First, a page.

AI can play a role in creating an attractive media workplace

By Cecilia Campbell

United Robots

Malmö, Sweden


From my perspective, 2022 this was the year AI and automation in the newsroom became a mainstream topic for local media.

It also shifted from buzz to practicality — and it’s not difficult to see why. While national or international news brands may have the bandwidth to start using new tech just for the sake of trying out the latest thing, it’s all about solving actual problems for local media.

Newsrooms using Artificial Intelligence create an environment where journalists can work on deeper, more research-intensive features.
Newsrooms using Artificial Intelligence create an environment where journalists can work on deeper, more research-intensive features.

In a recent audit of 75 of its members, LION (Local Independent Online News) Publishers found that one of the challenges they face is “adding more editorial content without the operational infrastructure to support it, which leads to feeling even more under-resourced.”

At United Robots, we see that this challenge is the driver behind most of the discussions we have with local publishers around content automation. It can help free up journalists’ time as well as produce volumes of community content.

However, I believe there’s another reason local newsrooms will increasingly adopt AI. It’s about the kind of journalistic work environment you create by doing so.

A newly published academic article flips the old popular premise of robots stealing journalists’ jobs on its head. It argues that, at a time when attracting talent presents a challenge, AI can actually help local newsrooms in a couple of ways.

As mentioned, automation can take care of routine reporting, and AI can support many newsroom tasks like surfacing stories, fact checking, and transcription. Secondly, and importantly, the article suggests a newsroom that strives to be at the cutting edge of tech is a more attractive workplace.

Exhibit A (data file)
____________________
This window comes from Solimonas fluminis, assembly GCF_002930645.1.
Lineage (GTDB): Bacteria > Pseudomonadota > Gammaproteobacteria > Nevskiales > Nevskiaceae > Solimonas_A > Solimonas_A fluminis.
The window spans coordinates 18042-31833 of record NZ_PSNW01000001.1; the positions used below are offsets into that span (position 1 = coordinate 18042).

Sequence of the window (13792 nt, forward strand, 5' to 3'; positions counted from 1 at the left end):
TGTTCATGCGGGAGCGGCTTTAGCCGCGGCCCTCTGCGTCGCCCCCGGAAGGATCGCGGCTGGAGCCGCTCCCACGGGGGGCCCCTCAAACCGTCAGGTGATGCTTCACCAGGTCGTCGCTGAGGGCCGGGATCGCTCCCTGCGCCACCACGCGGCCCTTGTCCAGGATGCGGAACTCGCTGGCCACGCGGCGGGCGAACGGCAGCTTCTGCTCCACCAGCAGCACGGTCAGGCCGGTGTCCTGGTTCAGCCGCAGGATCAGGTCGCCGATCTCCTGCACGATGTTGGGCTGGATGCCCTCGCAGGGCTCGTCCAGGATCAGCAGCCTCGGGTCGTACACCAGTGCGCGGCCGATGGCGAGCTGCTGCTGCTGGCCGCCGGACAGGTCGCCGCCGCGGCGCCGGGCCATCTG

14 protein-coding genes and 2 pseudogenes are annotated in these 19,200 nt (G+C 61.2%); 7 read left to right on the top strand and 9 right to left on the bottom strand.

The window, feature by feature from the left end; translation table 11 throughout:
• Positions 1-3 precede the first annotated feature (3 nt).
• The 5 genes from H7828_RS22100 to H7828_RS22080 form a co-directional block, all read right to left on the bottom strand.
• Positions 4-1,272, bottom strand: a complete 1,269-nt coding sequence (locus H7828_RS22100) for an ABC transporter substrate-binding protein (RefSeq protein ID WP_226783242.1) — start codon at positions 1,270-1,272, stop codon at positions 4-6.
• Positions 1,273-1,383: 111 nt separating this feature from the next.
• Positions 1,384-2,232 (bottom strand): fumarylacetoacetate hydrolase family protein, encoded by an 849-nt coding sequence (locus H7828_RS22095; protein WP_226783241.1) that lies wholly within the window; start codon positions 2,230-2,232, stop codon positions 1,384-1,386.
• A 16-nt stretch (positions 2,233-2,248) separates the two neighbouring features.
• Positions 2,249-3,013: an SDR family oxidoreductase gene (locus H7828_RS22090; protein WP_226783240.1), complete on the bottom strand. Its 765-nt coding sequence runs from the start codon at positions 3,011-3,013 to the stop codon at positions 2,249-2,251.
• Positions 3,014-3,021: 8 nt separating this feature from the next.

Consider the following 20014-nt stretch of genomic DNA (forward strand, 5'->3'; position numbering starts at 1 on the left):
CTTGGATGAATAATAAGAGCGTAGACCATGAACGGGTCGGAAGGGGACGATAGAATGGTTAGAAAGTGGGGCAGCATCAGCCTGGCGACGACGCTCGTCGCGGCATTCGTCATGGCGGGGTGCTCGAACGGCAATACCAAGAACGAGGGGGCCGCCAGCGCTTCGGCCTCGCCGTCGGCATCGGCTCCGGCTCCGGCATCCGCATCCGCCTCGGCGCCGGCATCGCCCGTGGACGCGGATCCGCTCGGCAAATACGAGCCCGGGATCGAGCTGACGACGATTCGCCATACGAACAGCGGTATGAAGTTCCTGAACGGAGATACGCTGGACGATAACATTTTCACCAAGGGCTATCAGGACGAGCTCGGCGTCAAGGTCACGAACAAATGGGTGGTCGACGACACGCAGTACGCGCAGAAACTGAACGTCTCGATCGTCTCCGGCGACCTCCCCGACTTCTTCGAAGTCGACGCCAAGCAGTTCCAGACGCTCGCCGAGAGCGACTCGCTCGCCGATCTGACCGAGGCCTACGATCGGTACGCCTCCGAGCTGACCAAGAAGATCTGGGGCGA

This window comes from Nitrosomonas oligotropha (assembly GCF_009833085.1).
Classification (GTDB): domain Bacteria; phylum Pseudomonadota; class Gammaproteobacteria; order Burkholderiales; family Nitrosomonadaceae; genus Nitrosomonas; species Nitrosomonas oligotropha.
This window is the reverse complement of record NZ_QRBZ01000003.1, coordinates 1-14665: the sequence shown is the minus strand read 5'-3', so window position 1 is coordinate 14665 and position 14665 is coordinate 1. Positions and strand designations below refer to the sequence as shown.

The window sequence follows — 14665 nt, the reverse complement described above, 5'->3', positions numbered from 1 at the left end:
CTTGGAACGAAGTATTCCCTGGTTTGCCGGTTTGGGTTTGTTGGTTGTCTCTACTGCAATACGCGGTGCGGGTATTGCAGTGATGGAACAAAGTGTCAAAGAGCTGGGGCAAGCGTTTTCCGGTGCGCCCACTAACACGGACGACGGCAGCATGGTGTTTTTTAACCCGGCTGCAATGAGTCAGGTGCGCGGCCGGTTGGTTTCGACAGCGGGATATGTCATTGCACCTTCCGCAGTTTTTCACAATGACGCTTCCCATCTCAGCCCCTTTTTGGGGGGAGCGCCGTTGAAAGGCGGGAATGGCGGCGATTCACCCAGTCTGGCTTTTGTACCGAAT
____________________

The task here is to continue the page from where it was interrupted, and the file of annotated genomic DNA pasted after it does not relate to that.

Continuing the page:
Alexandra Borchardt, prominent journalist, professor, author, and media consultant, has long (well, in AI terms at least) argued from the robots’ corner as far as newsrooms go. She recently published the peer-reviewed article commentary “Go, Robots, Go! the Value and Challenges of Artificial Intelligence for Local Journalism” in Digital Journalism, “the premier outlet for advancing international research into digital journalism studies.” In the articles, she makes the post-pandemic case for AI and automation in the newsroom, providing great advice on the key aspects to get right.

From my point of view, Borchardt’s take on the part AI and automation now play in attracting talent in local newsrooms seems particularly relevant.

She points out that for small newsrooms, in particular, it’s a challenge to attract journalists who are highly skilled in both digital and journalism. With robots working alongside reporters, newsrooms like those of NTM and Gota Media can produce the bulk of their hyper-local stories about house sales, sports, business, and traffic using AI, as well as the bigger in-depth stories. This, in turn, means the local publisher can thrive in digital, thereby attracting the right journalistic talent.

In the article, Borchardt also emphasises that with journalism being a business of trust and accuracy, ethical oversight of any AI or automation processes in the newsroom is absolutely key: “This means that human editors need to make sure their products are meeting the standards audiences are entitled to demand. This is not only about language and imagery but also about news value and potential bias. Talent in journalism and technology is needed to do the job. It follows that (local) newsrooms need to present themselves as attractive employers to snatch at least some of the talent everyone is betting on.

“Maybe AI will help with this, too,” she continues. “Because being at the edge of technology will be an asset in the battle for talent, particularly if innovation is paired with ethics. If local newsrooms can state their case in both: their significance for democracy and their aptitude in technology, they will be attractive for an incoming generation that is looking for purpose as much as for income and job satisfaction.”

Looking ahead to the new year and beyond, I believe there is a strong case for local news publishers to adopt and leverage AI in order to stay relevant — for readers as well as incoming journalists.

About Cecilia Campbell

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